26 August 2017


Daily Independence 14 Feb 1884
Extraction: Teresa Martin Klaiber (August 2017.  The article includes Long Branch a tributary of Garner Creek.  * indicates comments by the extractor at the end of the article.)

“Garner is a tributary of the East Fork of Little Sandy River, entering into the East Fork near the Davis Meeting house, on the new mud road leading from your city to the mouth of Bolt’s Fork on the Lawrence County line. The mud road, or new graded pike if properly finished would be a splendid summer road, but a very poor winter one; at least that is the testimony of all who travel on it now.

I will tell you what we have along this road. Let us go up the valley and see what is to be found. First we have the Grassland post office, kept in excellent order by our worthy postmaster, V. O. Davis*, who is, besides being postmaster, a number one good farmer and stock feeder.

Next, J. R. Davis*, a man whose heart is as big as a bushel measure, and who owns and raises some fine stock.

Then our genial friend, John C. Hogan*, whose fine farm shows his handiwork and good keeping. On this farm there are about thirty-five stacks of hay, lots of corn, plenty of good applies & c.
Next comes the farm of our assessor, J. C. Lambert*. Here you find signs of abundance …Mr. James Kinner comes next in order. He mends our soles, drives us AWL, and PEGS us to the last.
Next in order is W. H. Banfield*. He is busy building a fine large barn, and making other nice and needed improvements on his farm.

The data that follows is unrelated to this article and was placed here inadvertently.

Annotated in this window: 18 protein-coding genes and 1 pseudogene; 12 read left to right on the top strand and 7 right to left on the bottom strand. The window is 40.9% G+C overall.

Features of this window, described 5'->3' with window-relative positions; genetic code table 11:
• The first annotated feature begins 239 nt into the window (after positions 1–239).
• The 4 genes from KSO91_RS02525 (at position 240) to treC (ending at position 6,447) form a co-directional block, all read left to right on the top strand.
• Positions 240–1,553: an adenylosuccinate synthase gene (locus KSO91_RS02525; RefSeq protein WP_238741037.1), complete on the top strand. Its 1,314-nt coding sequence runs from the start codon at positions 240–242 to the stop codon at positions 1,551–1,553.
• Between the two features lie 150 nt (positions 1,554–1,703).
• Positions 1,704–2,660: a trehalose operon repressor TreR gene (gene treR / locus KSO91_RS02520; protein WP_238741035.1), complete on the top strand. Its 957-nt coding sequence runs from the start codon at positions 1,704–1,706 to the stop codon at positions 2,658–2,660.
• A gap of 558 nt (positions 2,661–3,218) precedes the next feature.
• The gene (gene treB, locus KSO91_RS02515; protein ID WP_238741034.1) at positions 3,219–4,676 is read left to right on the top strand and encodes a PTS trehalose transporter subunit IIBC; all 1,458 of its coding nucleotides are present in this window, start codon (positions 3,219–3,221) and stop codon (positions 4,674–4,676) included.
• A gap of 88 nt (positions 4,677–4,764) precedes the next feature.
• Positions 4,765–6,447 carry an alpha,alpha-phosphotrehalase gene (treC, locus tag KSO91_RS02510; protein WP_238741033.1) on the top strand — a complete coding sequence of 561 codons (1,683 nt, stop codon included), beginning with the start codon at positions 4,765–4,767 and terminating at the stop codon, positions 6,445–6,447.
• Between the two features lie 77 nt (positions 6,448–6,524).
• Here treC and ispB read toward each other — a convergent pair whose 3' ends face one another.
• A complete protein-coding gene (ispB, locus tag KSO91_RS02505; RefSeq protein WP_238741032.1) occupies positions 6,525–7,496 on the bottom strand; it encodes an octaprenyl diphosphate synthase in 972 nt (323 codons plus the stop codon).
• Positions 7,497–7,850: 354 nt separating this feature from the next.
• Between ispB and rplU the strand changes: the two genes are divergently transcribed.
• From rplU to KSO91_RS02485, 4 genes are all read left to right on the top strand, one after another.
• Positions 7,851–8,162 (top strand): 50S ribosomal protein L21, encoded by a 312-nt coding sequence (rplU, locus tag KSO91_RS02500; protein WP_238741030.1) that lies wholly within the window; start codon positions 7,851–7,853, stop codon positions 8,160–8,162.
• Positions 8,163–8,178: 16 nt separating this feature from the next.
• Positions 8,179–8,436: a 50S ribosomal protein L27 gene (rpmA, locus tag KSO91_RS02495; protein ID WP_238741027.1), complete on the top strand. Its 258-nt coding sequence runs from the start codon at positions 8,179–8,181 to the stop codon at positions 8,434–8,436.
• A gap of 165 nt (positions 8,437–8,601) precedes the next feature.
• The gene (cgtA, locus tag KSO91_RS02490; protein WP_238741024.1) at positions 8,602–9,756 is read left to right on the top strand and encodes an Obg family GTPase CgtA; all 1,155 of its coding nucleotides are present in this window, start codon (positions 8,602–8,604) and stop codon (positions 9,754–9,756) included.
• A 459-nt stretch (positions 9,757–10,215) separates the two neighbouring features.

Mr. J. C. Graham you will find always ready to grind all the corn for the surrounding country.

Mr. L. J. Stewart* carries on a first-class wagon and repair shop, where at all times you can get work done with dispatch.
W. L. Clay* our worthy contractor and cabinet maker, does a large business, both in his shop and outside.

I noticed Mr. Lewis Fannin* breaking the sod for a new crop.  Mr. F. takes the lead in early farming.

Next we take in the county poor house*, or “poor people’s paradise,” with H. P. Sexton*, keeper, who will take pleasure in showing you over the house and grounds. Mr. S. is keeping the place this year for $1.40 per week for each individual. There are now about 60 inmates. Mr. S. says they drink on an average 180 cups of coffee a day. Your correspondent has visited the “paradise” during meal time and can say that they might well call it by this name if eating has anything to do with happiness.

Next after this institution comes friend N. A. Klaiber*, another honest mender of the people’s soles.

Then our fine masonic hall* and school house observes noticing, as it is undergoing much repair in the way of new floors, glass, paint, &c.

Our district school has closed. Miss Georgie Kouns*, of Cliffside, taught the last term. She is a good teacher, and conducted the school to the pleasure of the patrons and to her own credit.
Further along will be found W. D. Bolt*, with a sawmill, a yard full of logs and a promise of a good spring run.

Then comes Mr. Joe Marcum*, with a first-class blacksmith shop.
All along the creek, from the head to the mouth, is alive with business men. Plenty of work here now.  Stock cattle are scarce. Hogs are a thing of the past. Sheep plenty to supply what dogs are left on the creek.  NEIGHBOR”

Comments by Extractor.
*V. O. Davis: Voleny Davis 1838-1934, son of William and Elizabeth McCroskey Davis, married Theora McWhorter. 

*J. R. Davis: Probably John Robert Davis 1853-1918, son of Aaron and Miriam Eastham Davis, married Ellen Warman.

*J. C. Hogan: John Calvin Hogan 1835-1924, son of Isham and Linnie Clay Hogan, married Mercy Clifton.

*J. C. Lambert: James Calvin Lambert 1834-1916, son of Benjamin and Sarah Fannin Hogan,  married Le”anna” Hogan.